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When I grow up…

Most of us have utter the phrase, “when I grow up, I wanna be…..”  As kids we look forward to becoming something we imagine is exciting and unique – a super hero, a fireman, a sports professional, a ballerina, etc.  My four year old grandson wants to be a pirate.  Thinking about that, I realize that I do know some adults who have become pirates, they just aren’t swashbuckling on a ship.

Nick has always loved flying on airplanes.  I think if he had his choice of occupations, he would be a commercial pilot like his older brother Ryan.  Nick chooses to be a pilot on Halloween.  That is the day we get to dress up and we can be something else for a while.

When I was a kid, I wanted to be an Olympic athlete.  I was working towards that goal.  I didn’t realize when I quit training what I actually had accomplished.  Oh, I hadn’t competed in the Olympics.  I wasn’t on that world stage, but the other part I had achieved.  I experienced the hours and hours, and years and years, of dedicated focused training to meet the incremental goals that are necessary while working toward the big goal.  I had learned self discipline, goal setting, how to pick myself up after falling (literally!), how to step back into training after a perceived failure.  These things turned out to be incredible life lessons that have shaped me.  So although I never got athlete credentials for the Olympics, I did develop an Olympic level character.

As a young mother of 4 kids, my mentors were women of great accomplishment.  They were kind in the face of conflict, focused in the face of stressful schedules, forgiving in the face of hurt, hopeful in the face of anguish.  I learned a lot as I modeled my behavior after them.  I watched them, I wanted to be like them.  I believe that over these decades I have.

So my questions today is, what do you want to be when you grow up, can you dress up like that today and try it out?

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Announcing that I have finished a book with the working title of “The Fairy Fort.” I am currently pitching it to publishers. Keep checking back to watch the progress of my newest novel.

Here is a quick glimpse of the story.

Sarah Doherty is an 18-year-old living in rural Ireland at the tail end of the Great War. Plagued by severe epilepsy, she is protected by her parents and lives a sheltered, secluded, lonely life. The Fae, local Irish fairies, interfere with her life. She falls forward a century in time through the local fairy fort of standing stones. She had a seizure in 1918 and woke up in 2020. The 21st century world includes life-saving prescriptions, physical comforts and the independence and freedom she seeks. The locals are welcoming and Andy Mclaughlin, a handsome young historian, is intriguing. She doesn’t want to return home.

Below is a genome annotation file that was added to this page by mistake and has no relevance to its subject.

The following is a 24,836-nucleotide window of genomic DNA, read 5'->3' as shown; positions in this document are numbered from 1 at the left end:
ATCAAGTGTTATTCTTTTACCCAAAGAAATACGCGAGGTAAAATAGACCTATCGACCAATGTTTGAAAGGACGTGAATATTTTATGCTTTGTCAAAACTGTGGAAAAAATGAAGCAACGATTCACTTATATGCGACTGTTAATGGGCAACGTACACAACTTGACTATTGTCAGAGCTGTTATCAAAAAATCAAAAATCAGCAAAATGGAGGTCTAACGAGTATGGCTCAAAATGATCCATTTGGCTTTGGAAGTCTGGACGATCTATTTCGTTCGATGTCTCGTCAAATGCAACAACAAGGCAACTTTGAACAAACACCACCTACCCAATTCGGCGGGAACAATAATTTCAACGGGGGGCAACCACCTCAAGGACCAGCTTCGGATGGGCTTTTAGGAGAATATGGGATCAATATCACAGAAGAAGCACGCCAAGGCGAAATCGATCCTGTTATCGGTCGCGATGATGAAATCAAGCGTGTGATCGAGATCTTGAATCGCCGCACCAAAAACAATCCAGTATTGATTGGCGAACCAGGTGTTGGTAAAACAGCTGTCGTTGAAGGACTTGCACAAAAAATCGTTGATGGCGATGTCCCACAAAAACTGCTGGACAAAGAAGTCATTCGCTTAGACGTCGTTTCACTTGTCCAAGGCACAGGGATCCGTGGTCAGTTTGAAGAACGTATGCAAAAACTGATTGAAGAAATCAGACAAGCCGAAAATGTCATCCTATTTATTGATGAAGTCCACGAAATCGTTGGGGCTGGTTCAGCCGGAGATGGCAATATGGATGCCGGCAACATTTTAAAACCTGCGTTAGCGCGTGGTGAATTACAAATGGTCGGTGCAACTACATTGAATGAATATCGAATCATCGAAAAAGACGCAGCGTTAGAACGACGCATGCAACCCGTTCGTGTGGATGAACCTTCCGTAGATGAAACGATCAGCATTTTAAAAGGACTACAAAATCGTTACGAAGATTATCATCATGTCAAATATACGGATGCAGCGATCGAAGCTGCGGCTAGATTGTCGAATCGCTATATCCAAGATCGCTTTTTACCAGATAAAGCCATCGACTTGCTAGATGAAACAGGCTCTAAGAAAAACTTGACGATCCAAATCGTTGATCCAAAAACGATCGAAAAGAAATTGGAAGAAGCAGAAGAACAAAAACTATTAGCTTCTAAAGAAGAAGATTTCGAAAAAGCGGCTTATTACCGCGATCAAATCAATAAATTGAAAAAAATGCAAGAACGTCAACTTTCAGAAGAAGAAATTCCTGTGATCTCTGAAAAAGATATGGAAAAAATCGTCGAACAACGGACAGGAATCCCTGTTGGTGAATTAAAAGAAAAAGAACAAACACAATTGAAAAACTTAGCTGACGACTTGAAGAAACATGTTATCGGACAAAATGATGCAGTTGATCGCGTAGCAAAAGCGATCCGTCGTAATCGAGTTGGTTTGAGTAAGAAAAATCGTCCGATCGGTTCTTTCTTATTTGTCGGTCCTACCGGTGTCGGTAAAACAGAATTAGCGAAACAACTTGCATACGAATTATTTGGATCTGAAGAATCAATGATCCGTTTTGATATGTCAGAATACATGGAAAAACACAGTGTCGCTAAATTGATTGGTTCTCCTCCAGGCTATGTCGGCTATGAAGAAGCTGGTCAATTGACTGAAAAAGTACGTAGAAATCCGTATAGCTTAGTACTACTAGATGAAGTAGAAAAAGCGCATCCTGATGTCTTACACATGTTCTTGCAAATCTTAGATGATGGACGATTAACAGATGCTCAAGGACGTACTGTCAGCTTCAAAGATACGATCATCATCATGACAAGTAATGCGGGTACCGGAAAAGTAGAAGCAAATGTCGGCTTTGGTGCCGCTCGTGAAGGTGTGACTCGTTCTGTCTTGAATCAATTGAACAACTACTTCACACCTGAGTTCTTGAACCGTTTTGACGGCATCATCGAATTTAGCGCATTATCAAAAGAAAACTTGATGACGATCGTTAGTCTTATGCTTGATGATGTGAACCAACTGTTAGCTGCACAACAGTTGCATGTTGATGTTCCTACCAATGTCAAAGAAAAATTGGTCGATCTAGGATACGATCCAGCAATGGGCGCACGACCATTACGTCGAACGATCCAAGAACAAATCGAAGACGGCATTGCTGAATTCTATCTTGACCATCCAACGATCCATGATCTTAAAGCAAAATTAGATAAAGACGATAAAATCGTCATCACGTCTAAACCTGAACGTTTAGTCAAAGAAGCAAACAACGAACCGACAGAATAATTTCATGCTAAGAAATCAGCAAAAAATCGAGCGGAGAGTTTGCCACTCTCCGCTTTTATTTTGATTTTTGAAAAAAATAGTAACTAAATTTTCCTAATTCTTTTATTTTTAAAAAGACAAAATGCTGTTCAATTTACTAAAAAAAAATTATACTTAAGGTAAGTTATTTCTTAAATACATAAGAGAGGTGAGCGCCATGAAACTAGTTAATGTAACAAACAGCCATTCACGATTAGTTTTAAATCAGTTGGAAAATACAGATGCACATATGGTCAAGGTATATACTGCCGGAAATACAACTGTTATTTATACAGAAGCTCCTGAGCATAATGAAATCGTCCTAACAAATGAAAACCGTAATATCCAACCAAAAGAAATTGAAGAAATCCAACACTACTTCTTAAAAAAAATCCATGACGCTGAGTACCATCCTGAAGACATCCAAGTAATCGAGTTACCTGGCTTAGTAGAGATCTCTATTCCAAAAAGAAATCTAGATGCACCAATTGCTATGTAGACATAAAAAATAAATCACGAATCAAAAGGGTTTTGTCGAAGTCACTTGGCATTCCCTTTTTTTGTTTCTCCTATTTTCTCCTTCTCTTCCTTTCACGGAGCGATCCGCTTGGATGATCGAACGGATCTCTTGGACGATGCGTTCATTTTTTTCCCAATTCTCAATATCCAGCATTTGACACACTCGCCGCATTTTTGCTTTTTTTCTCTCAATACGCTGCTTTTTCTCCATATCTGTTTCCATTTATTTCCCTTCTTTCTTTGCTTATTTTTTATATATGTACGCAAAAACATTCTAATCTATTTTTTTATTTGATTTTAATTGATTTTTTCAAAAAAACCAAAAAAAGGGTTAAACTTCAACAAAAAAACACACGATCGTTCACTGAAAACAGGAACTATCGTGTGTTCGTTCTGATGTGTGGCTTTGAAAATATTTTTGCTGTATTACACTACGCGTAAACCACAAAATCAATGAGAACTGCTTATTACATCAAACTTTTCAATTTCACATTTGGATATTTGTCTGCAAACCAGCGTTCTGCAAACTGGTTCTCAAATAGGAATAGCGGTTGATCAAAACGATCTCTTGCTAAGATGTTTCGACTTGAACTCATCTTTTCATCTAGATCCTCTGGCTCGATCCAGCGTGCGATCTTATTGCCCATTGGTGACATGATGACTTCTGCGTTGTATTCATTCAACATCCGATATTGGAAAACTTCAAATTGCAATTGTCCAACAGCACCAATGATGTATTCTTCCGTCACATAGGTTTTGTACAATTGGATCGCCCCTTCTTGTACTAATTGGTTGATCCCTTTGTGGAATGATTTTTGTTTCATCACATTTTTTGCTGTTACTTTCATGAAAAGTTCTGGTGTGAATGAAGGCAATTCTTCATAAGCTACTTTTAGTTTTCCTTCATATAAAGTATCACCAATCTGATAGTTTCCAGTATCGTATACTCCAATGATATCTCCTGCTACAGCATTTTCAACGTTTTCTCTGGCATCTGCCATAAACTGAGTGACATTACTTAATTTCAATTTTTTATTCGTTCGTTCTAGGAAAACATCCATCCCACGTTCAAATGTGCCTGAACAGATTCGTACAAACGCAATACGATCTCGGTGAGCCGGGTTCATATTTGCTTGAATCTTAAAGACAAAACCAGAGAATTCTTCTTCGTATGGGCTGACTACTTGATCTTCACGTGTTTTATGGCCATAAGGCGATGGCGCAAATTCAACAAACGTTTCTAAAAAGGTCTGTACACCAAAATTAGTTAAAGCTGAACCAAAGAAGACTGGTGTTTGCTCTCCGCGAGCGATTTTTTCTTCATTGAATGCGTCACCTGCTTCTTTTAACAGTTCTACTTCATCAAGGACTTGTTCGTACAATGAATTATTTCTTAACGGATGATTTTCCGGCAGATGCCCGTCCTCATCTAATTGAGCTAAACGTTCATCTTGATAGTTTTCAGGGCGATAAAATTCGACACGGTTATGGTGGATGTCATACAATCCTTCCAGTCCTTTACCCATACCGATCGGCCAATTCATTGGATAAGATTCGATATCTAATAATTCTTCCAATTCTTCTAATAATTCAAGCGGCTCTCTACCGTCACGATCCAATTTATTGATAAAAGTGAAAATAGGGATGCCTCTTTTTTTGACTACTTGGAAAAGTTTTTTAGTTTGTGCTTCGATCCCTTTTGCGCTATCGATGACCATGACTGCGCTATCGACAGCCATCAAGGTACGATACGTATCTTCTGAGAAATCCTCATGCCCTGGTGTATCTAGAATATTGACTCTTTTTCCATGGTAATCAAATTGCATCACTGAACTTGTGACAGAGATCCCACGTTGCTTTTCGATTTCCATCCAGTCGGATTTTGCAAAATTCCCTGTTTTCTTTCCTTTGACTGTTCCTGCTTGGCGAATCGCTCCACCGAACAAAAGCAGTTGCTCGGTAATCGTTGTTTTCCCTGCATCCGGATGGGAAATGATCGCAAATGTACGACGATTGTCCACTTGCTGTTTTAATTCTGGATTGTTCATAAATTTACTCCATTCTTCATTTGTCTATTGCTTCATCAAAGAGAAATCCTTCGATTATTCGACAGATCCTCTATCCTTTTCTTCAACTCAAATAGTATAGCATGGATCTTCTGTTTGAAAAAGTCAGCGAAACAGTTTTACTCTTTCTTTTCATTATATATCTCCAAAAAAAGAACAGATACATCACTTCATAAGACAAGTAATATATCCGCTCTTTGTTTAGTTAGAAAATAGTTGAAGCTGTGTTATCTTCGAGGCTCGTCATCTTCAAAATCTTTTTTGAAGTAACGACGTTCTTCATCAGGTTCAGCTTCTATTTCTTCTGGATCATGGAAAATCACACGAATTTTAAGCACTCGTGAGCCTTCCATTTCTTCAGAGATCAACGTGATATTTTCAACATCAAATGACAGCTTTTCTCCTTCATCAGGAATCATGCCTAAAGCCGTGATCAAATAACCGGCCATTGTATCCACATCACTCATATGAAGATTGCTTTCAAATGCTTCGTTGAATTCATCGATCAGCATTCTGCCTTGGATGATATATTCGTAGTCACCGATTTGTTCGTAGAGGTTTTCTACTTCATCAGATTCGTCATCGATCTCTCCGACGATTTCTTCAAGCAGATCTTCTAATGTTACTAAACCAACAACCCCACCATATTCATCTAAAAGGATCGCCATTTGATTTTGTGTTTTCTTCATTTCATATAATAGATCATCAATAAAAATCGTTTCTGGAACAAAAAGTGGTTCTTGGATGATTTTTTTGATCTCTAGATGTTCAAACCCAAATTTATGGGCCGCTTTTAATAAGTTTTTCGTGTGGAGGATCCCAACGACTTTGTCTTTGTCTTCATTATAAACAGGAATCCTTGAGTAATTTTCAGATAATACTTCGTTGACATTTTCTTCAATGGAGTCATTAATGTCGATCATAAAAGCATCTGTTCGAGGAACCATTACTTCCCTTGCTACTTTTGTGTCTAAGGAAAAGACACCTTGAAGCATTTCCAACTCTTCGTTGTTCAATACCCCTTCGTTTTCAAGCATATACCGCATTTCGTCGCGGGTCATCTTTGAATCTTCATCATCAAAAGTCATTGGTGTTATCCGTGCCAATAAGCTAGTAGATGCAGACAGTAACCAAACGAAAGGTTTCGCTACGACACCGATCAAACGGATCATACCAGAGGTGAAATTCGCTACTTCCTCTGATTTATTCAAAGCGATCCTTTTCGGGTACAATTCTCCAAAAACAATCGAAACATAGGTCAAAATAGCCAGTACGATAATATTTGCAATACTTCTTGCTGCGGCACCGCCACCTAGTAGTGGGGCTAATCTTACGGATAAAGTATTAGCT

Then a letter arrives from Boston divulging the story of Sarah and Andy’s lives that are deeply entwined in the previous century. They are not yet in love but as they seek to verify the letter through online resources, they feel a growing obligation to their unborn family and to each other. What would happen to their posterity living in Boston if they don’t return to 1918? Even if they do make it back, her parents can never know what happened to her or that would change everything.

This Young Adult time-travel romance explores the question: Do we have the freedom to make choices or is free will an elaborate illusion?

This is my third book. I love reading time travel romances. I am an advocate for epilepsy awareness because my 43-year-old son has intractable epilepsy. As a genealogist specializing in Irish research, I live part of the year in the village where the story is based. I wrote the book to help young adults understand that difficult situations can change your life. Sometimes miraculously.